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IRS Form 8606 - need help please
Old 02-17-2020, 03:33 PM   #1
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IRS Form 8606 - need help please

I've done back-door ROTHs every year since 2014. For 2014-15, the TaxCUT software generated the Form 8606. I recently noticed when I started using TurboTax in 2016, no 8606 form was generated (perhaps due to my using the software incorrectly). Prior to 2014, I never contributed to an IRA (always had 401k access). So, basically, each year I would contribute $5500 ($6500 when I turned 50) and convert it to ROTH immediately. I know I can always file 8606 forms for prior years and I know there's a $50 penalty. My question is... why do I need to file one given that each year my beginning and ending basis in the IRA is $0 and I have no other IRA accounts? Should I file the 8606s for 2016/2017/2018 or not? (I plan to file one for 2019). Advice much appreciated.
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Old 02-17-2020, 03:55 PM   #2
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I'd like to know a definitive answer to this as well. I've been doing back door Roth contributions for years and I don't have much documentation other than a spreadsheet keeping track of total non-deductible IRA contributions which started for tax year 2005. I always contributed the max, so my Roth basis through 2019 is $78k. I know a bunch of past tax returns included 8606s but the non-deductible IRA basis was always 0 after the conversion. I don't believe it really matters since I don't plan to tap the Roth until after age 59.5 at which point there is no need to segregate out basis vs conversions vs gains.
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Old 02-17-2020, 04:04 PM   #3
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See https://www.irs.gov/pub/irs-pdf/i8606.pdf under "Who Must File" and make your own determination.

Previous versions can be found at Prior Year Form 8606.

Haven't heard of anyone who sent in previous years' version being charged $50.
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Old 02-17-2020, 05:01 PM   #4
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Quote:
Originally Posted by kjpliny View Post
............................. I don't believe it really matters since I don't plan to tap the Roth until after age 59.5 at which point there is no need to segregate out basis vs conversions vs gains.
I guess you have to weigh the minimal (IMHO) effort to do it by the book to the possible consequences if you don't. What you say above it is true but what happens if circumstances change.........you need to tap early or perhaps your heirs have to tap early. Or maybe IRS decides you will be the first to be penalized the $50 for not filing. Or maybe IRS decides you should be charged for the conversion since no basis was involved. The odds seem remote of these things happening but why not remove all possibility if the work involved is minimal?

You may want to consider doing the forms by hand. That way there is no misunderstanding between you and machine about what should happen.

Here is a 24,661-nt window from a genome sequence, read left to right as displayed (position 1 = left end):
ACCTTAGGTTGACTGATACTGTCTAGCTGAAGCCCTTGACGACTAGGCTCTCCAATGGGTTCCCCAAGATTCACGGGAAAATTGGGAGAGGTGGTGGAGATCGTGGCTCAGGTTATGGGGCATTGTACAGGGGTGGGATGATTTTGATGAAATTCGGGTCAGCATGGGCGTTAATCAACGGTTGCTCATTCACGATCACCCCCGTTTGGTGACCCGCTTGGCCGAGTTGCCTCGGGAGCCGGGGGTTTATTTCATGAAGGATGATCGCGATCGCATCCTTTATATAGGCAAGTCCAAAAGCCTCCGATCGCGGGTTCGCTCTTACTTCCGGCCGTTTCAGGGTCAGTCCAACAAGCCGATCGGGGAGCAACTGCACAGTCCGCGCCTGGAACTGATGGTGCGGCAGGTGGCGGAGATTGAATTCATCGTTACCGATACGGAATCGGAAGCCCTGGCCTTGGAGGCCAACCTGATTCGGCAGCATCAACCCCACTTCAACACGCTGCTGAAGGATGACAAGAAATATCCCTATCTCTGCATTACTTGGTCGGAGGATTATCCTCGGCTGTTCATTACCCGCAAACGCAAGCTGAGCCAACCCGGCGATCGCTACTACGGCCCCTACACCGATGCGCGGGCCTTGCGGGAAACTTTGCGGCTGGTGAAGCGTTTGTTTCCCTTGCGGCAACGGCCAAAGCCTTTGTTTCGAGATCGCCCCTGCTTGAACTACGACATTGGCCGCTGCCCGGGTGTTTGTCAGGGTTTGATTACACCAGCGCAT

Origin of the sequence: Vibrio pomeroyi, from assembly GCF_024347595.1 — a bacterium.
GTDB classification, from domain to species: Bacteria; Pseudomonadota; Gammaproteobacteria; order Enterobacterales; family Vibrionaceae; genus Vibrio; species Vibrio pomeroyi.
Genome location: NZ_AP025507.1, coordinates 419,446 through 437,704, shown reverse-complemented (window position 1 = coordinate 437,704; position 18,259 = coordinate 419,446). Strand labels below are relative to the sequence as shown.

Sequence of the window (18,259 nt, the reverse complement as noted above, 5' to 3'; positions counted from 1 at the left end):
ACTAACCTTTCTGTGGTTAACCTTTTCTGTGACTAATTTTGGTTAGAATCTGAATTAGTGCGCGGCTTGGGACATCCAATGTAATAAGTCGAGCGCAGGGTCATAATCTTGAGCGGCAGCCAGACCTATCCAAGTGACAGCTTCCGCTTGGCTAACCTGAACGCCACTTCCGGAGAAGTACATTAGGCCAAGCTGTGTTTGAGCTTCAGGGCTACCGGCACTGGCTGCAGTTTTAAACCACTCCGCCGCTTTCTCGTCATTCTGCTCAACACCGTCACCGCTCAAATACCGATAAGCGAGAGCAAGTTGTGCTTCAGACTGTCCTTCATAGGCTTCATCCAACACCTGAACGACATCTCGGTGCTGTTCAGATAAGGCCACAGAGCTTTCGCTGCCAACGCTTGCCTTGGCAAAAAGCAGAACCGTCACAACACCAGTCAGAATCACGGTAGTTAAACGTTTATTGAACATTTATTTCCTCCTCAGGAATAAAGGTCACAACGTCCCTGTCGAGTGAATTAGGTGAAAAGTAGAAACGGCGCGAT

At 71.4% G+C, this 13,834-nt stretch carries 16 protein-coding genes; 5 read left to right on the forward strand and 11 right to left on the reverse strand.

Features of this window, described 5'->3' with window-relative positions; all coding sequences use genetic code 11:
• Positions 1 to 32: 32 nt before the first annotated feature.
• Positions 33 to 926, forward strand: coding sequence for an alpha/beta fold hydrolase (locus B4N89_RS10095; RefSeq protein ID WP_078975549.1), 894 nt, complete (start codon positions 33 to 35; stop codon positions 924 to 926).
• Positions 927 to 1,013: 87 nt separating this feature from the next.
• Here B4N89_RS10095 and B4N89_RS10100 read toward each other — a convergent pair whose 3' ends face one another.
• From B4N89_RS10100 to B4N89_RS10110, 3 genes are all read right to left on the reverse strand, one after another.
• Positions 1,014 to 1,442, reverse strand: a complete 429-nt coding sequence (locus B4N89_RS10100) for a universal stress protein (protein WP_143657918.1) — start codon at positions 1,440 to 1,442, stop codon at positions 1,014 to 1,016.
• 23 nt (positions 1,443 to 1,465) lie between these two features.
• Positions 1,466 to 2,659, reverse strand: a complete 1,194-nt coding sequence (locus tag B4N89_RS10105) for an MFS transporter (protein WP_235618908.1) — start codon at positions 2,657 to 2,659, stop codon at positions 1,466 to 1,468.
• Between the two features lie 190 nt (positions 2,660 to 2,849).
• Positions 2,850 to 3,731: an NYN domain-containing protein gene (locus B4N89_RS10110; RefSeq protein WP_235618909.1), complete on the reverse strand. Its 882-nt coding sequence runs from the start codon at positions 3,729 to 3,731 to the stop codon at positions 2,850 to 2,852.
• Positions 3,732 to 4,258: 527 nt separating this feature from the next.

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Old 02-17-2020, 05:07 PM   #5
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Quote:
Originally Posted by SevenUp View Post
See https://www.irs.gov/pub/irs-pdf/i8606.pdf under "Who Must File" and make your own determination.

Previous versions can be found at Prior Year Form 8606.

Haven't heard of anyone who sent in previous years' version being charged $50.
The penalty info is in the instructions you linked:
Quote:
Penalty for Not Filing
If you are required to file Form 8606 to
report a nondeductible contribution to a
traditional IRA for 2019, but don’t do so,
you must pay a $50 penalty, unless you
can show reasonable cause.
John and kjpliny -- yes, you are required to file an 8606 if you made a non-deductible contribution to a tIRA or if you converted part or all of a tIRA to a Roth (or if you did both in the same year, which is your situation). You should have received a 1099-R from the tIRA custodian with a code "2" in box 7, and when you enter that data into TTax it will ask what you did with the money. Choose the option that says you converted it to a Roth IRA and TTax will automatically generate the correct 8606 for you.

I am a little surprised that the IRS hasn't generated one of their automatic letters asking about the 1099-R that you didn't report, but maybe they don't bother if it's got a code 2 on it. It seems unlikely that they are going to dig into old returns for no reason, especially if it there's no reason to suspect that you underpaid the tax due, so I'd probably just let the past go and do it right from now on. If they ever do complain, you can apologize for the oversight and request a waiver of the penalty.
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Old 02-17-2020, 08:26 PM   #6
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Quote:
Originally Posted by cathy63 View Post
The penalty info is in the instructions you linked:

Quote: Penalty for Not Filing
If you are required to file Form 8606 to
report a nondeductible contribution to a
traditional IRA for 2019, but donít do so,
you must pay a $50 penalty, unless you
can show reasonable cause.
Right. The point is that I'm not aware of anyone being charged $50 for sending an 8606 in late, even many years late.
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